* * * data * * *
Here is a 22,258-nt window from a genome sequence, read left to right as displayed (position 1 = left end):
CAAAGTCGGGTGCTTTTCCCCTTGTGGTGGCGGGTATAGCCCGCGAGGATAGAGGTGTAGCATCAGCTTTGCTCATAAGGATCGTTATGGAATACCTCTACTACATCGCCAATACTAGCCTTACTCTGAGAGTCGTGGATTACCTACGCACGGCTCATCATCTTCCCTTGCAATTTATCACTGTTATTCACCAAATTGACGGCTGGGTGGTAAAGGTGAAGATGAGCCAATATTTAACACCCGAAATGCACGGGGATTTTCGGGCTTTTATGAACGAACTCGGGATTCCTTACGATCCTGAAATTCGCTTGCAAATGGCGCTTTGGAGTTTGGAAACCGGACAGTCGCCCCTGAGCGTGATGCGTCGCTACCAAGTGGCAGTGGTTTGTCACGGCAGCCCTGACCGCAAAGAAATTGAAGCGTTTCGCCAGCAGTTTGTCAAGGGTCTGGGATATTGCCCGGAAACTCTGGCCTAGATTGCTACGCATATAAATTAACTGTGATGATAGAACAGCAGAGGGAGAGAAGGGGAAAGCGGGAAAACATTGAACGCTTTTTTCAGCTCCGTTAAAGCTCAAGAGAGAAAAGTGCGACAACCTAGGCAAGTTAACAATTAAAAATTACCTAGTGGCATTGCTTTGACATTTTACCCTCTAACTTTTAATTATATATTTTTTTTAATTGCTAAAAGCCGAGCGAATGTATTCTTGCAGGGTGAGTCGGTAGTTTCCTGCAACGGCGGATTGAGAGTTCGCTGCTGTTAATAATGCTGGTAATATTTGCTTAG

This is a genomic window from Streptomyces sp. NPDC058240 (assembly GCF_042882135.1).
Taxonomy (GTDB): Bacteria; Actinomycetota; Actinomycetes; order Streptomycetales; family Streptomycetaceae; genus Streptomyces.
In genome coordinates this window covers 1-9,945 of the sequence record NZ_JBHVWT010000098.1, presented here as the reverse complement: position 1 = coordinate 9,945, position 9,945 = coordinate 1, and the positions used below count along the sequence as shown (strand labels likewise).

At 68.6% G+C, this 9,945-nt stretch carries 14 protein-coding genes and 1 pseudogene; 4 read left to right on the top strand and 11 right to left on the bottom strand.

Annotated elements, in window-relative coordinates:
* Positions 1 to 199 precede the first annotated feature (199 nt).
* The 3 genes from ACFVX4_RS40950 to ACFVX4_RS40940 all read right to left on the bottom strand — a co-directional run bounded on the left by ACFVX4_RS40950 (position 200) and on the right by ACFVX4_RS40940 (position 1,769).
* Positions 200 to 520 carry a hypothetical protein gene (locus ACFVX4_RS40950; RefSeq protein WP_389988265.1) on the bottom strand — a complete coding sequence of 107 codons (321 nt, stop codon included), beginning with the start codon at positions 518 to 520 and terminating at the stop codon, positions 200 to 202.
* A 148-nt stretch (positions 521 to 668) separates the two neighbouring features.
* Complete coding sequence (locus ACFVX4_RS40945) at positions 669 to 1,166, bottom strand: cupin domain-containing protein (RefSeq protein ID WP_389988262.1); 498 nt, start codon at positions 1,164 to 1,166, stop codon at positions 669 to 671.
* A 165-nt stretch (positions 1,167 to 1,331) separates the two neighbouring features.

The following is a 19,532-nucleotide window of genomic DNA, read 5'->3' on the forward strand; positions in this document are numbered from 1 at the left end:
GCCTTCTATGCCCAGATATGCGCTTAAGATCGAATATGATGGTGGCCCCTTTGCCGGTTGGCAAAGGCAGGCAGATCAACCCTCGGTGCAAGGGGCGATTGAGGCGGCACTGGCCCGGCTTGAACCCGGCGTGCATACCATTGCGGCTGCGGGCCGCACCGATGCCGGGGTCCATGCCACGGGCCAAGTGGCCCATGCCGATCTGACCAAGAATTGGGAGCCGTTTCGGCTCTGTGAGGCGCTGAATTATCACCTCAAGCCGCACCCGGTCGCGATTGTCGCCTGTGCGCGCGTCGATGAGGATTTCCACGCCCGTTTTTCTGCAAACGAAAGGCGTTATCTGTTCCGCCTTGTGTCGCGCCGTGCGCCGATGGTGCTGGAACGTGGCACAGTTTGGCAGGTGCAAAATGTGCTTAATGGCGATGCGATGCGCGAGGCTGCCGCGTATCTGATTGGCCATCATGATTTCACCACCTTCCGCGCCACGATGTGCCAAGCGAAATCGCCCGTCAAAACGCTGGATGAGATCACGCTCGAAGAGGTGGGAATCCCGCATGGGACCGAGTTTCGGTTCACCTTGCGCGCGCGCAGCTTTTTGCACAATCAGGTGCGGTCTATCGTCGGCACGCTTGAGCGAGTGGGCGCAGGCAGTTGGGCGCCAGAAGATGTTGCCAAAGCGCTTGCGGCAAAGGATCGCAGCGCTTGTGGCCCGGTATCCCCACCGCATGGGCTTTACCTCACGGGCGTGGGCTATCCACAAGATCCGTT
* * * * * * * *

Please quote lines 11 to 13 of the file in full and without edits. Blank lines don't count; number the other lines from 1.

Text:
* A 148-nt stretch (positions 521 to 668) separates the two neighbouring features.
* Complete coding sequence (locus ACFVX4_RS40945) at positions 669 to 1,166, bottom strand: cupin domain-containing protein (RefSeq protein ID WP_389988262.1); 498 nt, start codon at positions 1,164 to 1,166, stop codon at positions 669 to 671.
* A 165-nt stretch (positions 1,167 to 1,331) separates the two neighbouring features.